As a copywriter, I would love to start this article by saying I never make mistakes. But that would be an outright lie. Being a professional writer doesn’t make you immune from making human error. Things slip through the net. And I’m sure I’ve probably made some clangers in my time. Fortunately for me (and my job security), I’ve never (yet) made one that cost MoreNiche £8.8 million in lost revenue.
But it did happen to one unfortunate company.
How one spelling mistake destroyed a 134-year-old family business
Taylor & Sons Ltd was a respected, family run engineering firm based in Cardiff. Established in 1875 and built up by five generations, it had been in business for over a century, employed 250 people and was budgeted to turn over £40m in 2009. It was safe to say, business was going well.
That is, until the 20th February 2009, when the future of the company was about to be irreparably damaged.
On holiday in the Maldives to celebrate his wife’s 50th birthday, unsuspecting managing director and co-owner, Philip Davison-Sebry, received a phone call from the furious boss of one of his biggest clients – whose business was bringing in £400,000 a month – demanding a meeting the next day.
“What are you doing away at a time like this? Your company is in liquidation!”
Naturally, Davison-Sebry’s first thought was that this was a wind-up. Until the steel boss went on to read a document over the phone saying that Taylor & Sons was being wound up by HMRC. To his horror, Davison-Sebry began to realise that being wound up… might not actually be a wind-up.
“If you’re not in liquidation, you soon will be,” the steel boss warned.
It turned out he wasn’t wrong.
So what the heck had happened?
Companies House, the UK government’s registrar of companies, had indeed recorded Taylor & Sons Ltd as having gone bust.
But the company that had actually gone under was an entirely different and completely unrelated one – Taylor & Son Ltd.
The consequences were devastating.
Davison-Sebry described the immediate fallout as “Armageddon”.
“Back at the business the phones were ringing out… everyone wanted to be paid. People were queuing up for money. Equipment was being taken off the site.”
Companies House corrected the mistake within three days. But the damage had been done. They had already sold the false information to various credit reference agencies – something they had actually failed to tell Taylor & Sons.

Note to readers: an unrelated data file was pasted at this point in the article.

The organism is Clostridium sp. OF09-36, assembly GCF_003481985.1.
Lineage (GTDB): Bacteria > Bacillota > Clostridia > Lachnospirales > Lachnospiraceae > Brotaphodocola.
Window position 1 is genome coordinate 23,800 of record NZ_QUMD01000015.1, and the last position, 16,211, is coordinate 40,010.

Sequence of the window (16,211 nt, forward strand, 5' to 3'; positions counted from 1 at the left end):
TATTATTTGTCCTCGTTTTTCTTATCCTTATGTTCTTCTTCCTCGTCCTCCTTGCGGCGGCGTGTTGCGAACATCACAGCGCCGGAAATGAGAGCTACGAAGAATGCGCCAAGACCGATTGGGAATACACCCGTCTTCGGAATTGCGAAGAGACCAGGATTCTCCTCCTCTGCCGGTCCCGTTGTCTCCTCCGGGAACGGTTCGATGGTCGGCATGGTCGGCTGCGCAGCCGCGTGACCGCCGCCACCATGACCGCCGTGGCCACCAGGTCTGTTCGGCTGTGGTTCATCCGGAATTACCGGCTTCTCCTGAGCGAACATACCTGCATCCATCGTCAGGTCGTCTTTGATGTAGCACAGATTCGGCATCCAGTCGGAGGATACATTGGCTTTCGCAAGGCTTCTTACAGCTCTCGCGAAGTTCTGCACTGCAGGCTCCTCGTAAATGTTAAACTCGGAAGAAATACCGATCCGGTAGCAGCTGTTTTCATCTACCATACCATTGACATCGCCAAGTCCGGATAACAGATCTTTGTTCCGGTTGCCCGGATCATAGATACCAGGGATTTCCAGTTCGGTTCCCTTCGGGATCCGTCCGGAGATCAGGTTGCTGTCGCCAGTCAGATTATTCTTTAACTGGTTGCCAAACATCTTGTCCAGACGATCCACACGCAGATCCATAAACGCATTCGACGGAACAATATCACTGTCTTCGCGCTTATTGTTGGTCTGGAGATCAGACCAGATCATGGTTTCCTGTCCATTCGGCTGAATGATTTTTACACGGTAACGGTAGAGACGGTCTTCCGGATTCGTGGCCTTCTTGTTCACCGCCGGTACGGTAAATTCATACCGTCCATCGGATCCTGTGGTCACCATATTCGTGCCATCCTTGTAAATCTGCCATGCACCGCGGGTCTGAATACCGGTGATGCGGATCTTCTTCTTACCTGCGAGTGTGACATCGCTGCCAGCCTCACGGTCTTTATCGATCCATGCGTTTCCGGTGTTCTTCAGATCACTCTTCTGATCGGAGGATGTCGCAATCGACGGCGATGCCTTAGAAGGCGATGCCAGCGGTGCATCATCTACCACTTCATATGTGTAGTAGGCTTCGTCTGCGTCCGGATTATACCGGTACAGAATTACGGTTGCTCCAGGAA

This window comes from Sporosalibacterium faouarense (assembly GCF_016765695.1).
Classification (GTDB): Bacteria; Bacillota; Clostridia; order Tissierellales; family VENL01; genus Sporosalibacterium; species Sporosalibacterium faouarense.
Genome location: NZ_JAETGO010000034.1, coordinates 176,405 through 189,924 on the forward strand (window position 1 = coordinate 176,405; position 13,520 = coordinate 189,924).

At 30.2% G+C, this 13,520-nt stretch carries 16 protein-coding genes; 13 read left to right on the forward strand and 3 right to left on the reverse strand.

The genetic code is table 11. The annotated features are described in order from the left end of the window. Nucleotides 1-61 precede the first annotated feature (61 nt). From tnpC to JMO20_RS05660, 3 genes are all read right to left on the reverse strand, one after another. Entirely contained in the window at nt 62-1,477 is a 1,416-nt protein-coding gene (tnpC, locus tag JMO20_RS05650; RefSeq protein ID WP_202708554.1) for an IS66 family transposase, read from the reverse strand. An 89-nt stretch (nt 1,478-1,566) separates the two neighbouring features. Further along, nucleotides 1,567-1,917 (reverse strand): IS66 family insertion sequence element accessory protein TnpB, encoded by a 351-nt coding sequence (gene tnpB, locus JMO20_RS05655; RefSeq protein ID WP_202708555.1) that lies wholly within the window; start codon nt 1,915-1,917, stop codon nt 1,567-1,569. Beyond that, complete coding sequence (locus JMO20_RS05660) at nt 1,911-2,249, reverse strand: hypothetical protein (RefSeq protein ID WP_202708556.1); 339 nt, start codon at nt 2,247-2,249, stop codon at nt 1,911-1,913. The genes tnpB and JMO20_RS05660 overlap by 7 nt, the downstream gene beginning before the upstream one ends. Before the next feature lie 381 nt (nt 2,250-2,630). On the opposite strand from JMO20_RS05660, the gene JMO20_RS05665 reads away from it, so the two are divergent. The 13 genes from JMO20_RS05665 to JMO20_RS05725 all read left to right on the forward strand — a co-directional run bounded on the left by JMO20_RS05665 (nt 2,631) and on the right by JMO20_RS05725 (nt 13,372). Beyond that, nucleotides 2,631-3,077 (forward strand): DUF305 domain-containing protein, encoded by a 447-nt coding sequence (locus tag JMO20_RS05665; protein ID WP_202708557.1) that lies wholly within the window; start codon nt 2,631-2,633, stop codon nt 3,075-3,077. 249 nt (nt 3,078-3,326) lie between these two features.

This, combined with the fact that anyone can sign up to receive email updates from Companies House on any company, meant that news spread fast.
The company’s credibility was completely destroyed.
Customers terminated their orders, contracts were lost, and lenders shut down all their credit facilities. Within just two months, despite desperate attempts to reassure suppliers and customers, the entire company had fallen apart. On 9th April 2009, Taylor & Sons Ltd went into liquidation.
250 members of staff lost their jobs and the company owners had lost their livelihood.
Obviously, they sued. After a four-year battle, a judge ruled that Companies House was legally responsible for the demise of the firm, and ordered them to pay damages.
That one letter “s” ruined an entire business, and cost Companies House £8.8 million.
LEARNING THE HARD WAY – PRICEY PROOFING FAILS
Think this type of major screw-up is a one-off? Think again. Typographical mistakes are costing businesses millions of dollars every year.
According to online entrepreneur Charles Duncombe, a single spelling mistake could cut online sales by as much as half. Yes, half.
He found that revenue to tightsplease.co.uk increased by 50% after a mistake was corrected. If this example was applied across all online retailers, just imagine the impact that spelling and grammar mistakes could be having across the board. Millions of dollars worth of business down the drain… all because someone didn’t bother to proofread their content.
With that in mind, let’s take a look at some more costly clangers from businesses that learned the hard way what can happen when you don’t check your spelling.
NASA – The most expensive hyphen in history
The Damage – $80 million
In July 1962, the absence of a single dash led to catastrophic failure for NASA’s Mariner 1 probe. America’s first interplanetary probe was on a mission to do a fly-by of close neighbour, Venus. But the coding used to set the craft’s launch trajectory and speed was missing a hyphen. And that led to the rocket carrying the probe veering off course, forcing Mission Control to abort the launch. It was too late to fix, and 293 seconds after lift off, Mariner 1 was blown up.